One of the more interesting aspects of “Frost/Nixon” is the way it mixes real life historical footage, culled from televised news reports, with the dramatic movie footage. While it made for a striking theatrical presentation, it seemed a worrisome prospect in high def – how, exactly, would this look, when grainy stock footage bumped up against glistening 1080p?
As it turns out, the 2.35:1 VC-1 encoded disc boasts a fairly impressive image.
The movie has a muted color palette that never seems washed out. The archival footage sits alongside the movie well, with a seamless transition. When the detail is amped up in the new footage, it’s staggering. At one point, there’s a scene where light is coming from outside and the beam of light seems to illuminate pieces of dust coming off an actor’s jacket. The image is that clear and crisp.
Since this doesn’t rely on any of the big time Hollywood clichés (special effects, explosions, etc.), it’s the little things that matter. And those little things shine through on this disc.
Again: contrast and detail are remarkable; skin tones look good, and the period detail never leaps off the screen to outshine the performances (this was the orange-and-gold-obsessed 1970’s – the threat was there). There aren’t a whole lot of blacks as in moonless nights black, but the movie does contain many deep, velveteen shadows, and the image represents these beautifully here.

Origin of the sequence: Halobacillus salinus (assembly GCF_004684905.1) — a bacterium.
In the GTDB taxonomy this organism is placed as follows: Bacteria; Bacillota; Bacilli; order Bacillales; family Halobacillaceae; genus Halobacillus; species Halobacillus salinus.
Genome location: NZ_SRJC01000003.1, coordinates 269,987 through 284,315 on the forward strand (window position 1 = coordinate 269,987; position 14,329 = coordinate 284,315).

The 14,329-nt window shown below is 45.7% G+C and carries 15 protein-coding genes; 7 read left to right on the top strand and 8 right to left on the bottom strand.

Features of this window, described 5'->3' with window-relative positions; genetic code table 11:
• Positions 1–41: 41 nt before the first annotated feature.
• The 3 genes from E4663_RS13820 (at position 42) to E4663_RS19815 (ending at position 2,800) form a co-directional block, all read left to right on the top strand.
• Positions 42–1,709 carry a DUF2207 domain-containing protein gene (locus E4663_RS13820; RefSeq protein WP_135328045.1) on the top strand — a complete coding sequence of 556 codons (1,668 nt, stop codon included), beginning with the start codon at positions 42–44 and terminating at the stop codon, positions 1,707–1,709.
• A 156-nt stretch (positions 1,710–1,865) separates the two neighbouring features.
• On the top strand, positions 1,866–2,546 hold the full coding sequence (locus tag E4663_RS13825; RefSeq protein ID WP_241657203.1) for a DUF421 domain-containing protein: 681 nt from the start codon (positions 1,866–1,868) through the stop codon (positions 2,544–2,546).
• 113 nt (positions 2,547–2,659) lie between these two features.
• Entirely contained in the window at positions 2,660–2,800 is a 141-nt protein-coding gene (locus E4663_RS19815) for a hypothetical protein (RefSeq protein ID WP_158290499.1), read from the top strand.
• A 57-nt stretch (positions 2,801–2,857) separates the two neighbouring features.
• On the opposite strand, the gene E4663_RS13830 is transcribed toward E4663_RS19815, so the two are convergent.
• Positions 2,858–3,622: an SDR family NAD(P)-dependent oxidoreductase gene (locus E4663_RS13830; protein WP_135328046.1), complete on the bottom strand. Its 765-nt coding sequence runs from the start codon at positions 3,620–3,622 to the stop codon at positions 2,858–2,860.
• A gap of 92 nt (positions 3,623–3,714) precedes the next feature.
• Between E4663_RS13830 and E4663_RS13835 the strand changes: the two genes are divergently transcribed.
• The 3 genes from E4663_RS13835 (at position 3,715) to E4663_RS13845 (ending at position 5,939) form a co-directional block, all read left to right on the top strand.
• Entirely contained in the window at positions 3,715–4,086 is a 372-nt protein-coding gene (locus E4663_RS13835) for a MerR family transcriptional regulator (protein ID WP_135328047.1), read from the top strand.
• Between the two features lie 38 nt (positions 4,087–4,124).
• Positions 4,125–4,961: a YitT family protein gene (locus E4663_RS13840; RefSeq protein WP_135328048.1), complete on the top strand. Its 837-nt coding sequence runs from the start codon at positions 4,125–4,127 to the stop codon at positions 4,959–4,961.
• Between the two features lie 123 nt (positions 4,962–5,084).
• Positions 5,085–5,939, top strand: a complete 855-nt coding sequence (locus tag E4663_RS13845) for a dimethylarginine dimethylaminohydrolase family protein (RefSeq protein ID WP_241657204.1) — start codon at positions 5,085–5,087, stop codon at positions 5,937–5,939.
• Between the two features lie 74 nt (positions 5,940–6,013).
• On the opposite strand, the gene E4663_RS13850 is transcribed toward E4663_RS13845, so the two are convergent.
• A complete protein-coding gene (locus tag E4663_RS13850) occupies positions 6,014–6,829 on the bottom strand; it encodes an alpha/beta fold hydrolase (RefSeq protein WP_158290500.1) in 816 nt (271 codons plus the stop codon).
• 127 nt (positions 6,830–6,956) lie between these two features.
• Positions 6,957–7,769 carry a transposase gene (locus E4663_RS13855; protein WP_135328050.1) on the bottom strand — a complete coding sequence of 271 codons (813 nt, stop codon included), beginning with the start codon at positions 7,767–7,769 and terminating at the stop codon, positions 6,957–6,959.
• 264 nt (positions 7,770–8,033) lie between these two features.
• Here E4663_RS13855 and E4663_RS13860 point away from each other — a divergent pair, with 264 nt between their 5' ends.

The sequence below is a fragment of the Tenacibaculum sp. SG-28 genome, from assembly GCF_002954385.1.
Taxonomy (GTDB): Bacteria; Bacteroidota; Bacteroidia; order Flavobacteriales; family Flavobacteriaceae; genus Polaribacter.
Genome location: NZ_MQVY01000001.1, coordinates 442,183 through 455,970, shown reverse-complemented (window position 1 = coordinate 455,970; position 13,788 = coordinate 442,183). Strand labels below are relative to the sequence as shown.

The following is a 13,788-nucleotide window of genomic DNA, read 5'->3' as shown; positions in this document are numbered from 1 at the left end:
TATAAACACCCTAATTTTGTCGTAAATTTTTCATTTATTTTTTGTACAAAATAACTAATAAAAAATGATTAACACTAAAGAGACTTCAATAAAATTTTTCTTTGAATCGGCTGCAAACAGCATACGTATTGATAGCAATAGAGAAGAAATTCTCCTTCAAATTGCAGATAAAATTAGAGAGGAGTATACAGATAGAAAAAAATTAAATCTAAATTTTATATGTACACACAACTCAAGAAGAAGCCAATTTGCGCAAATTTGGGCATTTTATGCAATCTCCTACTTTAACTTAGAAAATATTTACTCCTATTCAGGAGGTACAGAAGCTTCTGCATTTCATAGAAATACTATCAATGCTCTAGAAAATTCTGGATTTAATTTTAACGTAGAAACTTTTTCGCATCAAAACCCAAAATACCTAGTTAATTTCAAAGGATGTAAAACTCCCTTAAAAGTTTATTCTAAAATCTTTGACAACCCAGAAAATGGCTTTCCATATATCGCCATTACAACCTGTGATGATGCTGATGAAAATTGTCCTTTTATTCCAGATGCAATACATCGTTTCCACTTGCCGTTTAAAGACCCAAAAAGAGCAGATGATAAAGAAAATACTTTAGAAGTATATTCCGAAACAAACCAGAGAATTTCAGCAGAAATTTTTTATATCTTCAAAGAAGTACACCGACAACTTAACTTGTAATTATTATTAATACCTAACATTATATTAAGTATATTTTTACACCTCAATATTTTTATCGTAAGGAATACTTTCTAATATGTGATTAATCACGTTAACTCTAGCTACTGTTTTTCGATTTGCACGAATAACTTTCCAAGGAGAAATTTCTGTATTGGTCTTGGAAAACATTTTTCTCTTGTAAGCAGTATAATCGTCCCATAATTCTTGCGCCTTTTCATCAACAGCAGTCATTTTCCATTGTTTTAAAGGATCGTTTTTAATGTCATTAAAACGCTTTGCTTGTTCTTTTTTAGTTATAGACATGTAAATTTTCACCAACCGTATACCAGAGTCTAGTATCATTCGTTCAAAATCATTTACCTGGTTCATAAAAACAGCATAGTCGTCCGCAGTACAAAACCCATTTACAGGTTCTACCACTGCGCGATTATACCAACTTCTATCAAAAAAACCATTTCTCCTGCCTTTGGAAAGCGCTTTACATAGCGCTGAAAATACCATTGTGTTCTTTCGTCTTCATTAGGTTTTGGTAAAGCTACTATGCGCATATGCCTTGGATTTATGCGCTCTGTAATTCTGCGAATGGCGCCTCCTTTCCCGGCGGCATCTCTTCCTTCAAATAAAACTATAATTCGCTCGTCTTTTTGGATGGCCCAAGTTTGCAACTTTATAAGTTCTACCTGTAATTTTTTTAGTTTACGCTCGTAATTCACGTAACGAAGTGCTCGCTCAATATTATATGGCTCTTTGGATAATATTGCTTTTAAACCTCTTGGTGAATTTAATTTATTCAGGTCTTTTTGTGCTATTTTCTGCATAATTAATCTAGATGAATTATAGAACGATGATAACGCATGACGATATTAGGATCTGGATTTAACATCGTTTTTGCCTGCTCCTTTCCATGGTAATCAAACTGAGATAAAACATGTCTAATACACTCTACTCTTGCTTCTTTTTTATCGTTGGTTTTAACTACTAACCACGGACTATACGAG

Again, the DTS-HD Master 5.1 works wonderfully for the movie. And again: this movie isn’t one with a lot of opportunities for surround sound usage (there aren’t any gunshots or alien spacecraft zooming around), but the sound here is crisp and well done.
The mix is mostly front-centered, which isn’t shocking for a film with this kind of emphasis on dialogue. Still, the rear channel stuff is subtle and clear, and there are moments when the surround elements are used – Nixon’s motorcade, a scene of air travel, and whenever there are many team members in the room.
The other interesting note to the sound mix should be how great Hans Zimmer’s score sound. It really thunders, adding much weight and suspense to the events of the film.
Overall, an excellent mix.
Also available as sound options: dubs in Spanish and French (5.1), with subtitles in English (SDH), Spanish, and French.
Thankfully, Universal has chosen to include a nice assortment of special features that illuminate both the history of the event and the production of the film. It should also be noted that all of these special features can be utilized by using the U-Control feature, accessible through your remote or the main menu (which also includes a short video tutorial on how to use U-Control). For probably the first time in my encounters with the feature, Universal has added some neat U-Control content (more on that in a couple of sections). U-Control is also where you can store your bookmarked scenes.
This is a wonderful, wonderful disc. It’s a great movie, one of last year’s finest, and the disc is exemplary – loaded with commendable audio and video content and a whole host of engaging extras. It goes a long way in proving that a movie doesn’t have to be stocked with explosions and special effects to be an outstanding Blu Ray disc. In short: They don't come more HIGHLY RECOMMENDED than this.